That's a mighty fine avatar you got yoself there pardner
Title: Re: Time to switch sides
Post by: Daruko on April 22, 2008, 10:25:07 pm
Sounds cool, but I want more.  Give me more.
Title: Re: Time to switch sides
Post by: Verbal Mike on April 22, 2008, 11:46:08 pm
:mittens:
A pleasure to read, as always.
I'm also intrigued by this idea, and it seems to make sense, but I wonder how this translates to "next action" pragmatism: how do we go about starting to forge this unholy alliance?
Title: Re: Time to switch sides
Post by: BootyBay on April 23, 2008, 12:05:58 am
What would prevent the people you produce the capital for from milking you for all you're worth?  And how would creating more capital destroy the ruling class? (I'm assuming more capital = more power).  Why would we want to overthrow a corrupt government by using anti-idealistic methods? (isn't this the opposite of what a revolution is supposed to be about?)  Protections on the market are there for a reason, and I predict seriously f'd up shit happening if they were removed (and I doubt the fall of a government spiraling out of control would be one of them).
Title: Re: Time to switch sides
Post by: Golden Applesauce on April 23, 2008, 01:57:02 am
That reminds me of another privilege I enjoy:

People who sell me food face serious consequences if it has mad cow or other nasty things in it.
Title: Re: Time to switch sides
Post by: Cainad (dec.) on April 23, 2008, 02:38:28 am
What would prevent the people you produce the capital for from milking you for all you're worth?  And how would creating more capital destroy the ruling class? (I'm assuming more capital = more power).  Why would we want to overthrow a corrupt government by using anti-idealistic methods? (isn't this the opposite of what a revolution is supposed to be about?)  Protections on the market are there for a reason, and I predict seriously f'd up shit happening if they were removed (and I doubt the fall of a government spiraling out of control would be one of them).

This is a "revolution" with the blessing of Eris. What things are "supposed to be about" no longer applies.

Make strife. Take advantage. Reap the lulz.
Title: Re: Time to switch sides
Post by: Cain on April 23, 2008, 07:32:19 am
I don't know about anyone else, but the idea at least sounds intriguing to me.

Agreed.

Penn Gillette comes to mind when you talk about this (both a Subgenius and Libertarian). A large portion of the right-wingers you talk about actually have values on par, just a different vision (charitable organization in lieu of government ones).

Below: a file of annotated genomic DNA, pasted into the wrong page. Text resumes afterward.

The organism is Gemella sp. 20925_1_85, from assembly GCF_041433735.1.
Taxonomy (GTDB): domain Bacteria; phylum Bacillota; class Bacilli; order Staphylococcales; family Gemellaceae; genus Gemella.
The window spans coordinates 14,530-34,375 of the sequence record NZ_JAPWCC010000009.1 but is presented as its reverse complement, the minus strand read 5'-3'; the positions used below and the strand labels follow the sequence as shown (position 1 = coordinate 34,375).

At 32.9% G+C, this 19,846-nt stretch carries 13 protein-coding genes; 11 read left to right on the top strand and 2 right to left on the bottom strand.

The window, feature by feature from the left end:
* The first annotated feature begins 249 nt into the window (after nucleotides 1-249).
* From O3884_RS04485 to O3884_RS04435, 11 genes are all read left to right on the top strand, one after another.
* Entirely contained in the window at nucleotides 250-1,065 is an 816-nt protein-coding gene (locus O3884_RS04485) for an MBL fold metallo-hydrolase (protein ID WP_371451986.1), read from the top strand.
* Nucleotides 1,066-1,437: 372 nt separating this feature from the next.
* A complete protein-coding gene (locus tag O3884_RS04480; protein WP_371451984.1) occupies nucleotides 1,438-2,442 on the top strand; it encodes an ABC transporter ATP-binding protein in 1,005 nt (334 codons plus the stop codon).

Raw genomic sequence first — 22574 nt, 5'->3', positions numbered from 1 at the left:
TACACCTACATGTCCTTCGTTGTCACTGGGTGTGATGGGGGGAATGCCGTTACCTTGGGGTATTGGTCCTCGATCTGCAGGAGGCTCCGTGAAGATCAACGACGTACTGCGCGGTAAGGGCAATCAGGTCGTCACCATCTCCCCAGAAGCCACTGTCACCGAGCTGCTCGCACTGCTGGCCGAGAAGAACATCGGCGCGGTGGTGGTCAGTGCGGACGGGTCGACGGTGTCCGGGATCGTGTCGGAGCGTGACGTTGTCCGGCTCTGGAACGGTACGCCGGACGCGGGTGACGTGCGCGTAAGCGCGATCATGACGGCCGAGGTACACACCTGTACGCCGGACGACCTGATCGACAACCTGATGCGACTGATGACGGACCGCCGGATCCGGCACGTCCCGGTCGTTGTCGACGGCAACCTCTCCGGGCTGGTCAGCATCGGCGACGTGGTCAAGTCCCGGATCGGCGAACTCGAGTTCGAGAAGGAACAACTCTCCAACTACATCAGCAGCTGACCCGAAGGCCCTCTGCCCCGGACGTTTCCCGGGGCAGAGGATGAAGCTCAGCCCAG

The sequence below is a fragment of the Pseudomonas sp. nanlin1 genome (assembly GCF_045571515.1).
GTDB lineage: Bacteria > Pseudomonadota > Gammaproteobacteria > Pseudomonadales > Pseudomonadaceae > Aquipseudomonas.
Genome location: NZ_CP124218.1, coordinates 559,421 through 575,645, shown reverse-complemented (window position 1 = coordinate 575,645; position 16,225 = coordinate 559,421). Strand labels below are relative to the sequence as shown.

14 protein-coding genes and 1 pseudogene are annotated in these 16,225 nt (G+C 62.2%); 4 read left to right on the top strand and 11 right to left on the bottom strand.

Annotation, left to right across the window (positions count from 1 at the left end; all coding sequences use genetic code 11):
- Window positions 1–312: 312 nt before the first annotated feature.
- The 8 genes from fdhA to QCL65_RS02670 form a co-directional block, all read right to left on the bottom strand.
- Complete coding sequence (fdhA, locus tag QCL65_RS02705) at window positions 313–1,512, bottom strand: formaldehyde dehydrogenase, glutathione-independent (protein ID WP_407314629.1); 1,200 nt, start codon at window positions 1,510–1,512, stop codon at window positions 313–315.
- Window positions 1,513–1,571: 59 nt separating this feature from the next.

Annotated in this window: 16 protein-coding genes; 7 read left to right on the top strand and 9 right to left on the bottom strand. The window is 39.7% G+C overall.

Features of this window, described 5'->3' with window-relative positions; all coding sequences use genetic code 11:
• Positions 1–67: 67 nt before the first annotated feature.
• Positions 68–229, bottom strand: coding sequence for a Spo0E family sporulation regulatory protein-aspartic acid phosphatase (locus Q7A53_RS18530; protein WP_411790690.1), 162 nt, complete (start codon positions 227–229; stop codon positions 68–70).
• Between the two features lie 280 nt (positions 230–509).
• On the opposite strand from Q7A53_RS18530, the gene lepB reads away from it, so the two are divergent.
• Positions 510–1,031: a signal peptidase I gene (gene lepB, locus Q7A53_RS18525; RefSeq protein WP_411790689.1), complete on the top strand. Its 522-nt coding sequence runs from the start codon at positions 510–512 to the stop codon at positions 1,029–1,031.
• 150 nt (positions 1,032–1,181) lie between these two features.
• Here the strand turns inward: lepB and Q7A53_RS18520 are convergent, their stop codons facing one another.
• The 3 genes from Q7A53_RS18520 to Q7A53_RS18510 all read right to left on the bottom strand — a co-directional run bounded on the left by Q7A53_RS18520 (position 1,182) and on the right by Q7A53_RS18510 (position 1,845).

I'd also like to see what Mike Gravel is up to nowadays. He jumped ship from the Democrats for the Libertarians. I'm interested in seeing how they receive him.

True.  I was thinking the more insane variant however.  The Beltway NeoCons and Libertarians have a tacit alliance, and neither is that friendly to the idea of Theocracy, despite the lip-service they pay to it.  Their actions help break down the system faster, they tend to be looked upon favourably by Wall Street than, say, the antiwar.com style libertarians, who I would generally consider good guys.

Infiltrating the rich bad guys and pushing their system to its logical limits, and watching the crash, is more amusing and worthwhile, I feel.
Title: Re: Time to switch sides
Post by: Cain on April 23, 2008, 07:33:36 am
This is an interesting idea, Cain.

Get the house of cards to topple that mcuh faster, if I understand you right.

Basically, yes.  The base of the house is too secure to affect it from this level, so smashing down from the top is more appealing.
Title: Re: Time to switch sides
Post by: Cainad (dec.) on April 23, 2008, 07:35:10 am
We will, of course, have to be prepared to deal with leftist opposition.
Title: Re: Time to switch sides
Post by: Cain on April 23, 2008, 07:37:56 am
So, supposing chaos happens... then what?

All in all, the status quo isn't that bad for me.  I have a steady supply of food, shelter, and health care.  I'm getting a cool education and the internet pipes connect me to anywhere in the world where someone can speak English.

Yeah, but its boring.

Besides, a collapse wont be total.  It'll just change how the world works a lot.  For example, the Peace of Westphalia established freedom of religion within Europe, and autonomy of state boundaries.  But in the confusing meantime, lots of people wont know what is happening.  I intend to, and to make use of that brief period to establish myself.

After that...who knows?  It'll depend where everyone else stands in relation to me.
Title: Re: Time to switch sides
Post by: Cain on April 23, 2008, 07:54:29 am
What would prevent the people you produce the capital for from milking you for all you're worth?  And how would creating more capital destroy the ruling class? (I'm assuming more capital = more power).  Why would we want to overthrow a corrupt government by using anti-idealistic methods? (isn't this the opposite of what a revolution is supposed to be about?)  Protections on the market are there for a reason, and I predict seriously f'd up shit happening if they were removed (and I doubt the fall of a government spiraling out of control would be one of them).

They already do.  The difference is becoming far more important to their goals and thus an integral part of their system, then removing ourselves and our services at an opportune moment.  Its the advanced version of throwing sand in the gears.